Author: Campbell, Bruce

Secret Slob...or Secret Neatnik?
 

In the classic novel “Catcher in the Rye”, Holden Caulfield described one of his classmates as a “secret slob”. What he meant was, the classmate kept up a neat appearance to the outside world, but behind the scenes, he wasn’t as fastidious. In fact, he grossed ol’ Holden out (dirty razor, hair on the soap – eeww!).

I think Holden was being naïve – very few of us are neat freaks in all aspects of our lives. It’s an axiomatic cliché’, for example, that a man’s house is messy, but his car is neat, while a woman’s home is neat but her car’s a mess. Argue if you want – of course there are exceptions, but it’s generally true.

Each of us chooses the aspects of life where we want to project an impressive image, or create an environment in which we feel comfortable, and sometimes, there’s just no reason not to let some unseen areas slip. Some of us are not so much Secret Slobs as Secret Neatniks.

For instance, I am anything but fastidious in my public “look”. Oh, I’m hygienic - no need to spread unhealthy germs! – but details like matching colors of various parts of mywardrobe don’t really capture my attention. Truth be told, I never had a body style that made clothes look very good, so I never saw a need to polish up that particular horse apple (metaphorically speaking).

But if Holden’s roommate was a “secret slob”, then I am indeed a secret neat freak. When I store my speaker and microphone cables, I am compulsive in making sure they’re neatly (but loosely) coiled along with the cord’s natural bias. Similarly, microphones are all neatly stored in a foam lined microphone bag. I’m not so much compulsive as cheap – gear stored carefully and neatly lasts longer and disappears less often. I have $20 cables that are almost 10 years old.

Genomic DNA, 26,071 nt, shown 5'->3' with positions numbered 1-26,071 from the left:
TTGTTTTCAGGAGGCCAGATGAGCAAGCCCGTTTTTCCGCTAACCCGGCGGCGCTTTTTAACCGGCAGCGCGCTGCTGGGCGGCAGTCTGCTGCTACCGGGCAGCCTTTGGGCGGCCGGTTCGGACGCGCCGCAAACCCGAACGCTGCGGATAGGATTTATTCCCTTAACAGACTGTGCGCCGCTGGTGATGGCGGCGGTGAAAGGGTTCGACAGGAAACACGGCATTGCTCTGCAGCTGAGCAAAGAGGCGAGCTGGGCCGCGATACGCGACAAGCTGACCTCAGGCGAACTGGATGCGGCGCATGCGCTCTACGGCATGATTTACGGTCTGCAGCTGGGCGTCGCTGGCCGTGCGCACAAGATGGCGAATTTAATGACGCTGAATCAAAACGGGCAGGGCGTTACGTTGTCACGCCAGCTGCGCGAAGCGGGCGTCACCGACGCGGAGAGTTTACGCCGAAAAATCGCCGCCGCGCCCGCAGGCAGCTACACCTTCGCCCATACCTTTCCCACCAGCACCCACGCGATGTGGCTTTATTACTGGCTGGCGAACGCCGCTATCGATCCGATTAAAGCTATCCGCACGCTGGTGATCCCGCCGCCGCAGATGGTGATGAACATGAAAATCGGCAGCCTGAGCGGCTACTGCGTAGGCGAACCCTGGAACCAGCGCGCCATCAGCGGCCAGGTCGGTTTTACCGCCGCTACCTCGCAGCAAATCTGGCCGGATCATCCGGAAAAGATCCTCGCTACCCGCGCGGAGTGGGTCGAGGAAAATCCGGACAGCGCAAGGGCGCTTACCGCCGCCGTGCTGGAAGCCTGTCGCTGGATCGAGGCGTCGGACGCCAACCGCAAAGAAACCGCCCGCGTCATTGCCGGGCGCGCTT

On my stringed instruments, I have some neat freak rituals, too. I don’t mind a worn-out look to instruments – on the contrary, I am thinking of loaning out my D28 to some hard strummers that can impart the requisite scratches and wear marks that make a Martin look “lived in”. But when it comes to strings, I’m a nut. I can’t stand string ends that are sticking out all over the place or even coiled up. I NEED my string ends to be clipped within a ¼” or so from the post, and a neat 90 degree bend in it to prevent getting jabbed.

I like neat stages too. I like it when the mic stands are all a uniform color, and the cables are all neatly wound down from the microphone to the next connection (PA head or snake). I have a picture of my hero Duane Allman onstage and his microphone cord has a little loop in it on its way down from the mic to the floor, and it drives me crazy. If I encountered that onstage, I would have to fix that or I couldn’t even play!

There’s a selfish method to my madness there, too: a neat stage is less likely to trip up musicians, and tracing a troublesome signal path is easier when the cable routing is neat and consistent. I don’t know if any of these quirks or rituals would impress Holden Caulfield, but collectively, they seem to slow my own descent into madness.

 
Posted:  9/12/2012



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